CC vs CV LED strips MASTER and STANDARD.
LED strip types explained
Someone might get confused with these options, let's explain it little bit in depth (for better understanding pros and cons)
A. Constant current driver is centralized
In such scenario, normally there is one Constant Current power supply Unit (say driver with 500mA output) powering say 10pcs constant current LED modules. We refer to it as "modules", as they are without any "protective device on the board"...the constant current device is only in the "Power supply". This concept can reach superior efficacy (as there is no other component than LEDs), resulting in transfroming 100% of output energy into LED energy, which emits the light.
This is nice scenario, unless :
installation contains say 100 or 500m of linear light (resulting in 100pcs of constant current power supply scattered along the LED line, which is expensive and time consuming )
one or more LED from series / modules will disconnect or diye (due to connector issues, or installation problems such as ESD, etc.)..then the rest of LED modules will be forced to consume current which was meant for this dead LED module, resulting "overpowering" and faster decay of the rest of the installation
you need to scale in/out the installation - every scale out requires special wiring to interconnect the modules in series/parallel connection, which must be compatible with used power supply. The change can not be done while running the installation, it is neccesary to power off the supply, do the changes and only then power up it again.
disconnecting or re-connecting the wires during work (secondary side) leads to permannent damage of LED modules, mostly not visible immediately, but only after several months.
MASTER LED strips - CV LED strips with integrated constant current drivers
constant current drivers are de-centralized - which means each LED string (=segment) contains 1 independent constant current driver. All segments are then connected in parallel. Each segment is protected for overcurrent independently. Failure of 1 single LED will lead to failure of single segment only, not causing failure of other segments.
24VDC constant Voltage power system has many advantages (wide range of power supply 1W-6000W ) allowing for easy scaling of the installation from 1segment to almost any size with no effort and with only few components (1 power supply, few cables and hundreds of meters of LED strips....easy as pie)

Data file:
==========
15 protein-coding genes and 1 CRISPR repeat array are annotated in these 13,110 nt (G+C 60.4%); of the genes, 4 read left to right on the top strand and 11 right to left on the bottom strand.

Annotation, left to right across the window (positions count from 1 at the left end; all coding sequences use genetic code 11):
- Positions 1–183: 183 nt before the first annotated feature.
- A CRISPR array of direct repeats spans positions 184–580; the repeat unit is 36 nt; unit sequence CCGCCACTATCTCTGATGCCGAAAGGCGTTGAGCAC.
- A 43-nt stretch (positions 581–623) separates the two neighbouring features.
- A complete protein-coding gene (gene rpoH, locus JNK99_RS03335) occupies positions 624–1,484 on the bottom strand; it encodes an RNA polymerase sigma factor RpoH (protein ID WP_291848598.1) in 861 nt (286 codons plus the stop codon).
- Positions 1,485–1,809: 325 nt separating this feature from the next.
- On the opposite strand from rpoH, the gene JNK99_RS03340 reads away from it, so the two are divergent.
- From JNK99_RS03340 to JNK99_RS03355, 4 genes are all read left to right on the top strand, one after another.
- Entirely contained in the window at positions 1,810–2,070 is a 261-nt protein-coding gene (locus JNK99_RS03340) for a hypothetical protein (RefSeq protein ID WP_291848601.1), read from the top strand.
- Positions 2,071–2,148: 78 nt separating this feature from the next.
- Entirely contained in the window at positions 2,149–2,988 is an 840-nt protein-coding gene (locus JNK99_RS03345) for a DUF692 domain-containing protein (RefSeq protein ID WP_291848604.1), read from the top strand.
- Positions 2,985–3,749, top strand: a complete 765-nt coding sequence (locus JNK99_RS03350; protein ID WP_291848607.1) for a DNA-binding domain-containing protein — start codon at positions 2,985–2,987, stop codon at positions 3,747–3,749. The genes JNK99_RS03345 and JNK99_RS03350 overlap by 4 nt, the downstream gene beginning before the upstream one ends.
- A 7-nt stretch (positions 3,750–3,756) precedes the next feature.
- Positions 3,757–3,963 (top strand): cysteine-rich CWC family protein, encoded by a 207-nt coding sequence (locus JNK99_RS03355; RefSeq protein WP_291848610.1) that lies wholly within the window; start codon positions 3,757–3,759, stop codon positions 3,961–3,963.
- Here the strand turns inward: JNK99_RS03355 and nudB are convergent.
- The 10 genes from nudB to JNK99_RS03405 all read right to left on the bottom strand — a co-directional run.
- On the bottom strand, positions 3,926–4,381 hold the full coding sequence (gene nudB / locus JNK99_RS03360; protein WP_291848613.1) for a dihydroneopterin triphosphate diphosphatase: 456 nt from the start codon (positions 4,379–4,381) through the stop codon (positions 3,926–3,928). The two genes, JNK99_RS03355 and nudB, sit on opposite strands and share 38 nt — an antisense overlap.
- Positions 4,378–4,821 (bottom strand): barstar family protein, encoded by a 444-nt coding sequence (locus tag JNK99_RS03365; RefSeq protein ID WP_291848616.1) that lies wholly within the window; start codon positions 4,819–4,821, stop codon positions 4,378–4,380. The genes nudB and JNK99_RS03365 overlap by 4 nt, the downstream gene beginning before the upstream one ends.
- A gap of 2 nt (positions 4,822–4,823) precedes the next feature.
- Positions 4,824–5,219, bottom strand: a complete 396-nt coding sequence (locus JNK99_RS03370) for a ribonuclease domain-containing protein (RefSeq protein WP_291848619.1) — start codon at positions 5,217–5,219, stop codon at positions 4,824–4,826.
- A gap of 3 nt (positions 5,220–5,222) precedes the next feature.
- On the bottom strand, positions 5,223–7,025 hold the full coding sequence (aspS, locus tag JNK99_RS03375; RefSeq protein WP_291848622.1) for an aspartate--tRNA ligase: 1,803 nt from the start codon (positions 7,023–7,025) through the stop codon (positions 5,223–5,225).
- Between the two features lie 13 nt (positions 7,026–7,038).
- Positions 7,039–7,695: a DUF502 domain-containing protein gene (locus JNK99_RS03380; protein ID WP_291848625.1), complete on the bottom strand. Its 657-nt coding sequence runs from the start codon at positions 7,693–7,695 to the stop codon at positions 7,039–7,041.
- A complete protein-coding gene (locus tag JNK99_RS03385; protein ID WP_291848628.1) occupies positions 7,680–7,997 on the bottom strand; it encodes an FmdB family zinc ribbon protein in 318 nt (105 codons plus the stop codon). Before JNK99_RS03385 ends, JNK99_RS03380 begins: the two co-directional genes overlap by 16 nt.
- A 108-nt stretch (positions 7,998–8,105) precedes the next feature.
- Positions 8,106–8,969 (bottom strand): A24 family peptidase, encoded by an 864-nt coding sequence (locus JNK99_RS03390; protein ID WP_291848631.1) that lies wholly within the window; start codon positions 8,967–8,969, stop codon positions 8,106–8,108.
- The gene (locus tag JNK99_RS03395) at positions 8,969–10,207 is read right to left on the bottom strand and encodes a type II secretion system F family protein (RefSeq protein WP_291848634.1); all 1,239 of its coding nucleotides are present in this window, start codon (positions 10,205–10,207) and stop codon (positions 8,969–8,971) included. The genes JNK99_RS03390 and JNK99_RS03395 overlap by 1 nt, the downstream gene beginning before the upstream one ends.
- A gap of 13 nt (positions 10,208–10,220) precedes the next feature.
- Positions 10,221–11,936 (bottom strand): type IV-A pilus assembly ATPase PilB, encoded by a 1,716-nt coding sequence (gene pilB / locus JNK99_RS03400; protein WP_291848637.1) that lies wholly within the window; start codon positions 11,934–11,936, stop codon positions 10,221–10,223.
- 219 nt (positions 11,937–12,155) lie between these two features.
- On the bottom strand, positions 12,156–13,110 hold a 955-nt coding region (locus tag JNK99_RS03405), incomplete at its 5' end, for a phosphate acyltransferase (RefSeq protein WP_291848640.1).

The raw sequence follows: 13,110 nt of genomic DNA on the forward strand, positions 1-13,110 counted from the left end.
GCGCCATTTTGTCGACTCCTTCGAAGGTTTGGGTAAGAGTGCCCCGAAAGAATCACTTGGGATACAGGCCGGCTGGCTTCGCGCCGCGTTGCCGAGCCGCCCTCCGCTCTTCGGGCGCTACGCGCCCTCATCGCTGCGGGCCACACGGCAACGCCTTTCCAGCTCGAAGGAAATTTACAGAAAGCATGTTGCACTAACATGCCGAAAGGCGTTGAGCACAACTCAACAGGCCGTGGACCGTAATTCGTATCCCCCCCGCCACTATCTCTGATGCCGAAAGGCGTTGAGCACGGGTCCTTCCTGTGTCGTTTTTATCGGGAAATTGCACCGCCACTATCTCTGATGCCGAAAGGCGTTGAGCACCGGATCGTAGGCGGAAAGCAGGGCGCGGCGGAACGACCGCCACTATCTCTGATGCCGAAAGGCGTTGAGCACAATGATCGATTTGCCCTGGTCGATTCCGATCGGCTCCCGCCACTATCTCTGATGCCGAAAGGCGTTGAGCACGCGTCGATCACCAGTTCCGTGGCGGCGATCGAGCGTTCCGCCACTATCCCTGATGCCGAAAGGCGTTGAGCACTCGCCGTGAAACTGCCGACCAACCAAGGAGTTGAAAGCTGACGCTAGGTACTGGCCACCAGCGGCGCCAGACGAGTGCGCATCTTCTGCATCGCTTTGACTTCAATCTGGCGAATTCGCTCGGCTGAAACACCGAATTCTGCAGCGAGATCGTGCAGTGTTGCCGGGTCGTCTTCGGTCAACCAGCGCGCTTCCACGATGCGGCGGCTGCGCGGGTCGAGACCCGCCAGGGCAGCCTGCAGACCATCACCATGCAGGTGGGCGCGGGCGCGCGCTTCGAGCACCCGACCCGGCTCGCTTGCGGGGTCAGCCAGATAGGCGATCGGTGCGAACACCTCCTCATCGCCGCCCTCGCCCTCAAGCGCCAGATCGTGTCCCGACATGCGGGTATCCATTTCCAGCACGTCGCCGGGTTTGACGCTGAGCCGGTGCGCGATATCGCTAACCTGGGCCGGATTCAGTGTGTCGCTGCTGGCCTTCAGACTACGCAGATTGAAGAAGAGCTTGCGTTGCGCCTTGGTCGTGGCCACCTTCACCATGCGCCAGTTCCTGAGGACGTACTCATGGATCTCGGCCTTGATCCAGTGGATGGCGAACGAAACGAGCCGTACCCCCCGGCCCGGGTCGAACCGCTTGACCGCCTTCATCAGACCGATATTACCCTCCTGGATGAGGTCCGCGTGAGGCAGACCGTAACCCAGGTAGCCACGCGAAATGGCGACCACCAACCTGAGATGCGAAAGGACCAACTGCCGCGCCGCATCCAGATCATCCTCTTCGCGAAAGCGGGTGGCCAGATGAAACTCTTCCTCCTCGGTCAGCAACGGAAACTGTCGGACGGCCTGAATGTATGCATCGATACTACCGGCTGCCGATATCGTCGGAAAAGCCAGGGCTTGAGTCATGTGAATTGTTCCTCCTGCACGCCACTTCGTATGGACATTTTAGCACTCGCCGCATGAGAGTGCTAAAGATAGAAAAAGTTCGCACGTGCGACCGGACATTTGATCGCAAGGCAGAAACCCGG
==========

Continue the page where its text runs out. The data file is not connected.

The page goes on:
And the best is : when using the constant Voltage system (24VDC) the installation is highly scalable : adding or removing LED strips from installation can be done anytime, with no special wiring, and even while in operation.
NO! 12VDC NO! Please NO!...unless you have restrictions to use very low voltage system (due to safety regulations : such as wet saunas/wellness, etc.) In all other situations using 24VDC allows us to used 1 extra LED , which will turn the otherwise consumed energy to light (12V LED strips can contain only 3LEDs due to LED voltage 3x3.1V=9,3V which is just bellow 12VDC, there is not Voltage range to add 4-th LED), oposite that 24VDC strips can contain upto 7LEDs in series (7x 3,1V =21,7V which is just bellow the 24VDC power system) Having 7LEDs per segment instead of 3 LEDs per segment, lead to 16% better efficacy when installed similar type LED strips in same length!
Easy dimming with PWM modulation - PWM becomes one of the best dimming systems due to superior efficacy and very low heat development. This type of dimming method is used widely in almost everywhere : from low end devices found on internet, to sophisticated high-end controllers of all brands ( OSRAM, Philips, etc.)...so choosing the best controller for the installation is piece of cake too : KNX, DMX, DALI, Switch-Dimm, RF Dimm, Wifi, BT, 0-10V, 1-10V, etc etc...
Offcourse someone might say this kind of LED strips have their disadvantages. After a very close evaluating cons and pros and findning out what is physically happening behind the "words", almost anybody will find that these so-called disadvantages are basically "very great advantages", or sometimes the so-called dis-advantages are mis-understood correctly, few of them here :
1. BAD assumption : LED strips with constant current drivers are not easy to work with
be carefull : LED strips with constant current drivers are NOT the same as Constant current driven LED Modules (described above...normally there is never information about 12V or 24VDC system)
2. BAD assumption : it is not possible to dimm it with analugue dimming systems
YES, that is true! Thankfully! ...analogue dimming means "that the LED strip will have different brightness at different Voltages (here comes in play the Voltage drops always experienced on el. wires and the LED strips itself-allowing to dimm the LED strips with analogue dimming will cause the beggining of the LED strip to be 100% bright, yet its far end will have much lower brightness...causing great problems in lifetime, colour consistency, and almost impossible to install multicolour (RGBW) LED strips in longer distances on longer cables (different shades of colour on beggining and far end)
Bad lighting example
The fact that this LED strip doesnt have CC drivers is visible from blink of an eye.
Our MASTER LED strips will be powered and 100% perfectly even lighting along whole length.